“Everyone has done their homework on this application,” Den Webb, Eden’s attorney, said. “There is no impact that has not been considered or addressed.”
The company’s plan will preserve the AMC theater and surrounding mall infrastructure while adding 1,700 multi-family apartments, 100 townhomes, a grocery store and a 150-bed hotel. Webb said the project will take eight to 10 years to complete, adding that Edens plans to be the site’s long-term owner.
Only a handful of residents spoke against the rezoning request Thursday. Most of their complaints focused on traffic and density concerns, but they still welcomed the mall property’s overall redevelopment.
“Our neighborhood can not handle the 1,700 apartments and 100 townhomes that are proposed here,” Carol Hayes said. “I beg of you to put a condition on this (to reduce density).”
Due to the size of the project, Edens had to complete a Development of Regional Impact (DRI) application, which is required for gigantic projects that will affect more than just the city or county where the project is located. The Atlanta Regional Commission, which vets those applications, endorsed the site plan while finding it would generate 15,000 new daily vehicle trips to the mall’s property.
“While the project will generate a significant number of new vehicular trips, its mixed-use and highly walkable design as well as immediate adjacency to several MARTA bus lines offer meaningful multimodal alternatives to driving,” ARC’s report said. The project will also connect to the county’s growing multi-use trail network, including the Peachtree Creek Greenway.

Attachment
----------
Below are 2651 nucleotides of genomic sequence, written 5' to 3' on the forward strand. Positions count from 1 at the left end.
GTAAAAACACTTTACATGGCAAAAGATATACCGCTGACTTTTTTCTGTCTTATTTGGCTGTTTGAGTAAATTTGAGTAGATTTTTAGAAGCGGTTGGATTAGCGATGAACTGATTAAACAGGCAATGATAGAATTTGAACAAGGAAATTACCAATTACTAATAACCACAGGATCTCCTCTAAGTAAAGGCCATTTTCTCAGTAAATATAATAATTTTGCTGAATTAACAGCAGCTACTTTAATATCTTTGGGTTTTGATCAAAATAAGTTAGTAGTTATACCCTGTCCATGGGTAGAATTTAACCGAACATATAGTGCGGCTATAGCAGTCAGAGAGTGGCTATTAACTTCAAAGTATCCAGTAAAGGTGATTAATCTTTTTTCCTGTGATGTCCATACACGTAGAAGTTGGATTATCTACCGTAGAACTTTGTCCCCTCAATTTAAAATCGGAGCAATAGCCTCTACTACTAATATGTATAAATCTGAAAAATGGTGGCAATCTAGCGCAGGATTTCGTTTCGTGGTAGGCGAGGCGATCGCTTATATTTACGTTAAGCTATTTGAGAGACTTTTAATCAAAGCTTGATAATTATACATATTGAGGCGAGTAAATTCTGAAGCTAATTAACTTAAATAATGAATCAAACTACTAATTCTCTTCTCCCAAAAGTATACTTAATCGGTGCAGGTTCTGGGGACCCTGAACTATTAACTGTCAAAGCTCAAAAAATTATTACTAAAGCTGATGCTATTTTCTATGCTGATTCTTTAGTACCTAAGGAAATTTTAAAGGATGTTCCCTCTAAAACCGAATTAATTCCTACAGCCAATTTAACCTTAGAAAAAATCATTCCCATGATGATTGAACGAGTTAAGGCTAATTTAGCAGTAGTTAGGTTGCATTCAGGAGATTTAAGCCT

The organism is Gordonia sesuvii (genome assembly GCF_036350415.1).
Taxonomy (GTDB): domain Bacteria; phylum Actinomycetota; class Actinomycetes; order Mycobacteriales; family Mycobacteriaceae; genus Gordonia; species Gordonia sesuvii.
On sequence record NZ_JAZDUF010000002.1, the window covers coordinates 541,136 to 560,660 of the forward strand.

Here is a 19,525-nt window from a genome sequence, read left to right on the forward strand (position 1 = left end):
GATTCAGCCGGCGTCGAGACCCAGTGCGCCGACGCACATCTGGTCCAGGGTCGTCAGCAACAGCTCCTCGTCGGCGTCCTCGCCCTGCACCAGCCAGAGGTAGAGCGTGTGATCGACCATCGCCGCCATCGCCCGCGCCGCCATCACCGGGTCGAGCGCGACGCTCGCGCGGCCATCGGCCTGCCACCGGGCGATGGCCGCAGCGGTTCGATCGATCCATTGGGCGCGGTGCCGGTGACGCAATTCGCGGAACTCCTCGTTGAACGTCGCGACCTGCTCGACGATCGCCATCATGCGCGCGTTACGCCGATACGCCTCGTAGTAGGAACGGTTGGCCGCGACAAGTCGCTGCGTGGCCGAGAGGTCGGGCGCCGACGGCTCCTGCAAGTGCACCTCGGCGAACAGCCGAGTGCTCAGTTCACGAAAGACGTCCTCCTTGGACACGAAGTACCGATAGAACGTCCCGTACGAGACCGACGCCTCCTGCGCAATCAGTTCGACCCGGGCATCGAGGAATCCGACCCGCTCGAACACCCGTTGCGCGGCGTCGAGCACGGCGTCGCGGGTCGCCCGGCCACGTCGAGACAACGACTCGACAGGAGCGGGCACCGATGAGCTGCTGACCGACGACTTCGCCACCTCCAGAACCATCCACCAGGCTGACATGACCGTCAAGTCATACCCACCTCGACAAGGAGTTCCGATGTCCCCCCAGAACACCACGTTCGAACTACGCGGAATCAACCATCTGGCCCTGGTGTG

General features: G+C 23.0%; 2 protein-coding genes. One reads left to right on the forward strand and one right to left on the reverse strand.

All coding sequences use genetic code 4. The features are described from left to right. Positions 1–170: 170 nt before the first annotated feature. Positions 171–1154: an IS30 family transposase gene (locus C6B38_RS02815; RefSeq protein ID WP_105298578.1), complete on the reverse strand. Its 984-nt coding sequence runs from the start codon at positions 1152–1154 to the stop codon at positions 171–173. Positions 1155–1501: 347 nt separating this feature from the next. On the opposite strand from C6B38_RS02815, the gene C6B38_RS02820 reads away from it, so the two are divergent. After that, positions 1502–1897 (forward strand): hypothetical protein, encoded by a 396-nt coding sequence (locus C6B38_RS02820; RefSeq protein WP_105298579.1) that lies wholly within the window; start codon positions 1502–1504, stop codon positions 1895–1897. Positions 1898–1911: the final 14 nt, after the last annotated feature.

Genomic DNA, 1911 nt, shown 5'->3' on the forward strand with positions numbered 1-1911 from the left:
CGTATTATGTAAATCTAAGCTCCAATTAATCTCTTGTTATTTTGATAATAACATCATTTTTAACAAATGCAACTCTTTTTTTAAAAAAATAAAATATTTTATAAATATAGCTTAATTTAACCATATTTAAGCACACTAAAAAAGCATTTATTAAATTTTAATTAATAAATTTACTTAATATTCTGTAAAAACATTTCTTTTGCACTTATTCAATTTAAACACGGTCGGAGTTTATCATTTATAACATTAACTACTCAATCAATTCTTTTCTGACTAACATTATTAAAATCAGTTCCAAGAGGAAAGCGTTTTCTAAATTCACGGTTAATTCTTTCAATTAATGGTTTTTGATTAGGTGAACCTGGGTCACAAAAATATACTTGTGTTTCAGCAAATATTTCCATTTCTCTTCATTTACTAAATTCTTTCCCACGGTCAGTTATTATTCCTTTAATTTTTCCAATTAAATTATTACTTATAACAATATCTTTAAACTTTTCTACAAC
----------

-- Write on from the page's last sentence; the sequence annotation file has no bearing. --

Edens, which developed Atlanta’s West Village community and North Druid Hill’s Toco Hills Shopping Center, has held multiple, well-attended community town halls meeting, and Webb said they’ve tried to address resident concerns. Mary Shellman, who lives in the nearly Medlock neighborhood, said she’s been impressed with the company’s actions so far.
“Edens has listened to our concerns from the beginning and has been open to many of our suggestions,” she said. “One of our primary concerns was navigation throughout the site as well as connectivity to each of the surrounding neighborhoods... our concerns have been met and sometimes exceeded.”
Webb also touted that 10% of the homes built onsite will be set aside as affordable and workforce housing, and he said the developer is not asking for any tax abatement or financial incentive in return.
“Those are significant numbers, and the important thing here is that we are asking for nothing in exchange for them,” he said. “Typically, Decide DeKalb comes in and provides a tax abatement or some financial incentive for people to provide affordable workforce housing. We’re asking for nothing here.”